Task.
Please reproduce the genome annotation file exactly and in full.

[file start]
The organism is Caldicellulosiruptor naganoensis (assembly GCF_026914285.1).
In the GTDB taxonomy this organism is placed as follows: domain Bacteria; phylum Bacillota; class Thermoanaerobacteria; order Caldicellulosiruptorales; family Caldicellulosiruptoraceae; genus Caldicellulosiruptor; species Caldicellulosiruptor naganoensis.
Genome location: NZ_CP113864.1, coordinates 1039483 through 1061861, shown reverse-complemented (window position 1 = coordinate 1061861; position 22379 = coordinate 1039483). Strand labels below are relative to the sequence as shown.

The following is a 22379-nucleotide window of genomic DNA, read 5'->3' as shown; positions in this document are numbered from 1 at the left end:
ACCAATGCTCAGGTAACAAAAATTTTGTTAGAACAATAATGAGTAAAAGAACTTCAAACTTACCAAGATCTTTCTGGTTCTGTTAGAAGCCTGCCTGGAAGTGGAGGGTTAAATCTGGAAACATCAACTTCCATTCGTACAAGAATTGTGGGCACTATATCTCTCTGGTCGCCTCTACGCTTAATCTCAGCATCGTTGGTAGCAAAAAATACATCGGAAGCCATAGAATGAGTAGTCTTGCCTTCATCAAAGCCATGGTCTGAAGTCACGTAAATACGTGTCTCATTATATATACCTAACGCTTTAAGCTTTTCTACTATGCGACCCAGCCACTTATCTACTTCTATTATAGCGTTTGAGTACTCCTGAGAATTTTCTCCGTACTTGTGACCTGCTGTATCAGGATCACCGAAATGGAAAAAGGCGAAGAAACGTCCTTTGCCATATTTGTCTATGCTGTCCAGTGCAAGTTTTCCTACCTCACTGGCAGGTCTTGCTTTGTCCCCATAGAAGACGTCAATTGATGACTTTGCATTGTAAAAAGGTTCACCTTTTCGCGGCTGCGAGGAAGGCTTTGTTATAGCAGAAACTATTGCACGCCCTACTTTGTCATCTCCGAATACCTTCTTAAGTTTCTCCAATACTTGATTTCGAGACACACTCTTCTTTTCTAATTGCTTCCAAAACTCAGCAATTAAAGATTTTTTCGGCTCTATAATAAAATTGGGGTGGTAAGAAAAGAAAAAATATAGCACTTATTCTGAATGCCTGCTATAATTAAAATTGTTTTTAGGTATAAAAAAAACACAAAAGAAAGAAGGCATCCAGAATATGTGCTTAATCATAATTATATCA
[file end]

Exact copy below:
The organism is Caldicellulosiruptor naganoensis (assembly GCF_026914285.1).
In the GTDB taxonomy this organism is placed as follows: domain Bacteria; phylum Bacillota; class Thermoanaerobacteria; order Caldicellulosiruptorales; family Caldicellulosiruptoraceae; genus Caldicellulosiruptor; species Caldicellulosiruptor naganoensis.
Genome location: NZ_CP113864.1, coordinates 1039483 through 1061861, shown reverse-complemented (window position 1 = coordinate 1061861; position 22379 = coordinate 1039483). Strand labels below are relative to the sequence as shown.

The following is a 22379-nucleotide window of genomic DNA, read 5'->3' as shown; positions in this document are numbered from 1 at the left end:
ACCAATGCTCAGGTAACAAAAATTTTGTTAGAACAATAATGAGTAAAAGAACTTCAAACTTACCAAGATCTTTCTGGTTCTGTTAGAAGCCTGCCTGGAAGTGGAGGGTTAAATCTGGAAACATCAACTTCCATTCGTACAAGAATTGTGGGCACTATATCTCTCTGGTCGCCTCTACGCTTAATCTCAGCATCGTTGGTAGCAAAAAATACATCGGAAGCCATAGAATGAGTAGTCTTGCCTTCATCAAAGCCATGGTCTGAAGTCACGTAAATACGTGTCTCATTATATATACCTAACGCTTTAAGCTTTTCTACTATGCGACCCAGCCACTTATCTACTTCTATTATAGCGTTTGAGTACTCCTGAGAATTTTCTCCGTACTTGTGACCTGCTGTATCAGGATCACCGAAATGGAAAAAGGCGAAGAAACGTCCTTTGCCATATTTGTCTATGCTGTCCAGTGCAAGTTTTCCTACCTCACTGGCAGGTCTTGCTTTGTCCCCATAGAAGACGTCAATTGATGACTTTGCATTGTAAAAAGGTTCACCTTTTCGCGGCTGCGAGGAAGGCTTTGTTATAGCAGAAACTATTGCACGCCCTACTTTGTCATCTCCGAATACCTTCTTAAGTTTCTCCAATACTTGATTTCGAGACACACTCTTCTTTTCTAATTGCTTCCAAAACTCAGCAATTAAAGATTTTTTCGGCTCTATAATAAAATTGGGGTGGTAAGAAAAGAAAAAATATAGCACTTATTCTGAATGCCTGCTATAATTAAAATTGTTTTTAGGTATAAAAAAAACACAAAAGAAAGAAGGCATCCAGAATATGTGCTTAATCATAATTATATCA